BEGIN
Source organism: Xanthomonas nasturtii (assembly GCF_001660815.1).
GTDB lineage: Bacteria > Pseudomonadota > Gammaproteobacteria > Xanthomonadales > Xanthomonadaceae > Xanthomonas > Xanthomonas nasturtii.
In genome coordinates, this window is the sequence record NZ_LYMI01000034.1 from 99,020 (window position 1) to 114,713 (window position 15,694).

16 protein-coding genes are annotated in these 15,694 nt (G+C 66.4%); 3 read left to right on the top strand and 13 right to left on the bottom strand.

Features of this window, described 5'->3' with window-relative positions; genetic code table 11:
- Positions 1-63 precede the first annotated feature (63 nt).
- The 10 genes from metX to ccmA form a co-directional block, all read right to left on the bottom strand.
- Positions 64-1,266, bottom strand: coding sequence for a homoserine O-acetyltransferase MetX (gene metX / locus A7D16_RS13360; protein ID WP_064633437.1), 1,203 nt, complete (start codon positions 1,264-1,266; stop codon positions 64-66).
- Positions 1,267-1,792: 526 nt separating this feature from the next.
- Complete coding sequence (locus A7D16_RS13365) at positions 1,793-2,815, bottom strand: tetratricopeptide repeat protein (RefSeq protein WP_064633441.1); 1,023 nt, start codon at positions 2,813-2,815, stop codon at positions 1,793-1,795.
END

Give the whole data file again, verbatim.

Source organism: Xanthomonas nasturtii (assembly GCF_001660815.1).
GTDB lineage: Bacteria > Pseudomonadota > Gammaproteobacteria > Xanthomonadales > Xanthomonadaceae > Xanthomonas > Xanthomonas nasturtii.
In genome coordinates, this window is the sequence record NZ_LYMI01000034.1 from 99,020 (window position 1) to 114,713 (window position 15,694).

16 protein-coding genes are annotated in these 15,694 nt (G+C 66.4%); 3 read left to right on the top strand and 13 right to left on the bottom strand.

Features of this window, described 5'->3' with window-relative positions; genetic code table 11:
- Positions 1-63 precede the first annotated feature (63 nt).
- The 10 genes from metX to ccmA form a co-directional block, all read right to left on the bottom strand.
- Positions 64-1,266, bottom strand: coding sequence for a homoserine O-acetyltransferase MetX (gene metX / locus A7D16_RS13360; protein ID WP_064633437.1), 1,203 nt, complete (start codon positions 1,264-1,266; stop codon positions 64-66).
- Positions 1,267-1,792: 526 nt separating this feature from the next.
- Complete coding sequence (locus A7D16_RS13365) at positions 1,793-2,815, bottom strand: tetratricopeptide repeat protein (RefSeq protein WP_064633441.1); 1,023 nt, start codon at positions 2,813-2,815, stop codon at positions 1,793-1,795.